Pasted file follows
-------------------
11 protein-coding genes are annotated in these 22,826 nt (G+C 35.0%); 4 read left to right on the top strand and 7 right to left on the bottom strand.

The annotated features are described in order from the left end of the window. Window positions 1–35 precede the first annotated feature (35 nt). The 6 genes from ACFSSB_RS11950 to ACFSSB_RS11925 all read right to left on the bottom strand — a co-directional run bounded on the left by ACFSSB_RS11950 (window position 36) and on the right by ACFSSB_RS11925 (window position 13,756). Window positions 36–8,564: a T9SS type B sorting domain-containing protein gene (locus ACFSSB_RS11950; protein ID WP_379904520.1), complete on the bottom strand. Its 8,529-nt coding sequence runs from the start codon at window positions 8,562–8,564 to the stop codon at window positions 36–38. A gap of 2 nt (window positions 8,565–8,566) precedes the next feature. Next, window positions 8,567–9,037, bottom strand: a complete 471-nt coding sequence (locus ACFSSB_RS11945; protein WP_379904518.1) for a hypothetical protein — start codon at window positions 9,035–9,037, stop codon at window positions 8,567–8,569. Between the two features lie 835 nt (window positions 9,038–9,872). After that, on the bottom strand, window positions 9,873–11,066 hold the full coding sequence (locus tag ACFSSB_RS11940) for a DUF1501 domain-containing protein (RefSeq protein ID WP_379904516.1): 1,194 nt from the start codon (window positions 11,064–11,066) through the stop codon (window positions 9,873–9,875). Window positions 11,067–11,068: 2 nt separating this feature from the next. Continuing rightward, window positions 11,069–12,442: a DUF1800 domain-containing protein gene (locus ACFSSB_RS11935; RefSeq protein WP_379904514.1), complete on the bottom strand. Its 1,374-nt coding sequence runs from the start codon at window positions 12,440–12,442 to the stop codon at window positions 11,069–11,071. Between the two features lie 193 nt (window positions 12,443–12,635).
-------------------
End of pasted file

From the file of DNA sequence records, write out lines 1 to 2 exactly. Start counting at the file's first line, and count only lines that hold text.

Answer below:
11 protein-coding genes are annotated in these 22,826 nt (G+C 35.0%); 4 read left to right on the top strand and 7 right to left on the bottom strand.

The annotated features are described in order from the left end of the window. Window positions 1–35 precede the first annotated feature (35 nt). The 6 genes from ACFSSB_RS11950 to ACFSSB_RS11925 all read right to left on the bottom strand — a co-directional run bounded on the left by ACFSSB_RS11950 (window position 36) and on the right by ACFSSB_RS11925 (window position 13,756). Window positions 36–8,564: a T9SS type B sorting domain-containing protein gene (locus ACFSSB_RS11950; protein ID WP_379904520.1), complete on the bottom strand. Its 8,529-nt coding sequence runs from the start codon at window positions 8,562–8,564 to the stop codon at window positions 36–38. A gap of 2 nt (window positions 8,565–8,566) precedes the next feature. Next, window positions 8,567–9,037, bottom strand: a complete 471-nt coding sequence (locus ACFSSB_RS11945; protein WP_379904518.1) for a hypothetical protein — start codon at window positions 9,035–9,037, stop codon at window positions 8,567–8,569. Between the two features lie 835 nt (window positions 9,038–9,872). After that, on the bottom strand, window positions 9,873–11,066 hold the full coding sequence (locus tag ACFSSB_RS11940) for a DUF1501 domain-containing protein (RefSeq protein ID WP_379904516.1): 1,194 nt from the start codon (window positions 11,064–11,066) through the stop codon (window positions 9,873–9,875). Window positions 11,067–11,068: 2 nt separating this feature from the next. Continuing rightward, window positions 11,069–12,442: a DUF1800 domain-containing protein gene (locus ACFSSB_RS11935; RefSeq protein WP_379904514.1), complete on the bottom strand. Its 1,374-nt coding sequence runs from the start codon at window positions 12,440–12,442 to the stop codon at window positions 11,069–11,071. Between the two features lie 193 nt (window positions 12,443–12,635).